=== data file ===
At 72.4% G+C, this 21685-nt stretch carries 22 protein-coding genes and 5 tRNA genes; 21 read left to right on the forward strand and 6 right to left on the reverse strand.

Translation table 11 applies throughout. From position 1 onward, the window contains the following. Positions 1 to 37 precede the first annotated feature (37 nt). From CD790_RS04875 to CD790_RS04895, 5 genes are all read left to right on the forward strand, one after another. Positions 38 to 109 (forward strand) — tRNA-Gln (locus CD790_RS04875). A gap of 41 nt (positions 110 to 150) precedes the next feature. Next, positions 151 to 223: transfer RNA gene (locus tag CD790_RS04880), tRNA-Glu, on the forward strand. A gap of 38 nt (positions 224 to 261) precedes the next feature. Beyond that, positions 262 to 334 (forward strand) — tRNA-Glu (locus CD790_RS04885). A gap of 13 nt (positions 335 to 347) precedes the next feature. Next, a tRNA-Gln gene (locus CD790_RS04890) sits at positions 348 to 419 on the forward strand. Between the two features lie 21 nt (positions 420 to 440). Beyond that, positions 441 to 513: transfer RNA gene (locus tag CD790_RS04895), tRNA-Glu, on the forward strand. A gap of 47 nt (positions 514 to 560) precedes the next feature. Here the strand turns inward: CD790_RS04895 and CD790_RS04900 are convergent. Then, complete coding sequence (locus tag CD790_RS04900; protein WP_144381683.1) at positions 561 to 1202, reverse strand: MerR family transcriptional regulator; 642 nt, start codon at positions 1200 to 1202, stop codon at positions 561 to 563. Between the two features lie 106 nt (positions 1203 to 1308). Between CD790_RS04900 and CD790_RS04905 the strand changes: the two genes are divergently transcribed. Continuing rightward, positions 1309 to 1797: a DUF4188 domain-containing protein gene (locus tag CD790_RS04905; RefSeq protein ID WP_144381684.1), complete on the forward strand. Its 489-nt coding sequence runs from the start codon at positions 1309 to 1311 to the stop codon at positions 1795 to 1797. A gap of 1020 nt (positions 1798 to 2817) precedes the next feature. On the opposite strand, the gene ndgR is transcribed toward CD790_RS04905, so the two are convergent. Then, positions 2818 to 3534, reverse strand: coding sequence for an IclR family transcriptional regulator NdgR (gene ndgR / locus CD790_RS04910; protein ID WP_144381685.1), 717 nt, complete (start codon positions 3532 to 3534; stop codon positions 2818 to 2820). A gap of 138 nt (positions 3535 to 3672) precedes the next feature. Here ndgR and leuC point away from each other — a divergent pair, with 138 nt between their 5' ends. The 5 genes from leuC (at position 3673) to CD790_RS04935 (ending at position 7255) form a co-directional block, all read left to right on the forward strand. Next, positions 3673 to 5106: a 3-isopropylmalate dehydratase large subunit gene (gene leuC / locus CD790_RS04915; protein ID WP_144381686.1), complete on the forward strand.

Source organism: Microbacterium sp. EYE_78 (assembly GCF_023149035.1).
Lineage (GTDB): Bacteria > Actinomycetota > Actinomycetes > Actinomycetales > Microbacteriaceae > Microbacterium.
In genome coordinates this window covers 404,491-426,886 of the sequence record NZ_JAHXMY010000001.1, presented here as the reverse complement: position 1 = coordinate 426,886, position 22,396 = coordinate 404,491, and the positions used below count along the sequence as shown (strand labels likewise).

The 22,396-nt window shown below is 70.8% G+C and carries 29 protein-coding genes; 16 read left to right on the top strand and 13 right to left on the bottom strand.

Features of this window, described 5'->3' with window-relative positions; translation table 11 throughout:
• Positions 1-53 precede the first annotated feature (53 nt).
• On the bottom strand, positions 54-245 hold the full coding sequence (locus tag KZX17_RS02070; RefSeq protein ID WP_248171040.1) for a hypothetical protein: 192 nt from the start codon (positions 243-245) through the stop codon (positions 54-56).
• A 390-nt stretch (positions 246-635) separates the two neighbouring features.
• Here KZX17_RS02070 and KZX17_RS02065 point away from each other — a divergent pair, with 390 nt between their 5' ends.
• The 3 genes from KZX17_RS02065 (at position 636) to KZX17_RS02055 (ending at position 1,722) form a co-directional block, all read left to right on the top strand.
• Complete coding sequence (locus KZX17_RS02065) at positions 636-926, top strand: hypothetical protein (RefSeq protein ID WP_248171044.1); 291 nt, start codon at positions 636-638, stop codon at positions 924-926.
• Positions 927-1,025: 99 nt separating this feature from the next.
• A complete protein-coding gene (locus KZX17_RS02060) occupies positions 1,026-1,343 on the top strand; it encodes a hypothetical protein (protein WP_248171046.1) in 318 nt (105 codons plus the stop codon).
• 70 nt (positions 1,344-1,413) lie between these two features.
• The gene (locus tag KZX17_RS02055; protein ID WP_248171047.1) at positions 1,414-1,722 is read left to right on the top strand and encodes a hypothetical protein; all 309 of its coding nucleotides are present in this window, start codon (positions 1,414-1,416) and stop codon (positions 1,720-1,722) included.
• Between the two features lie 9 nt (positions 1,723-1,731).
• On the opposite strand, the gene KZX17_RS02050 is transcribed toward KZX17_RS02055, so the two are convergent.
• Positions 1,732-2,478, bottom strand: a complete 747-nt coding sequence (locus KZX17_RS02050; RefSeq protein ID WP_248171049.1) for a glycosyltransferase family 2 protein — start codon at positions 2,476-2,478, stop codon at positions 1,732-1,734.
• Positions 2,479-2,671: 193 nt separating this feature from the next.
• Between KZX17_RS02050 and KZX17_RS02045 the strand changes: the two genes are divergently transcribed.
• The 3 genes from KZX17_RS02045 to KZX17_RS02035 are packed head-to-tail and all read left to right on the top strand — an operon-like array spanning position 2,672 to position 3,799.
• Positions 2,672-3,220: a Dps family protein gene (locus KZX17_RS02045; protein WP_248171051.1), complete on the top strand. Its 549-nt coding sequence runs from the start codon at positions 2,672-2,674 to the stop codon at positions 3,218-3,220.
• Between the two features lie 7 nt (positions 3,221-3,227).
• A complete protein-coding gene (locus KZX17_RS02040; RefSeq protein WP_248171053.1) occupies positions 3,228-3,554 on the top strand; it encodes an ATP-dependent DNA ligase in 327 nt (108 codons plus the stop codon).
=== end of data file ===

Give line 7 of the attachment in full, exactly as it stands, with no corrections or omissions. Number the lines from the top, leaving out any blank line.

Features of this window, described 5'->3' with window-relative positions; translation table 11 throughout: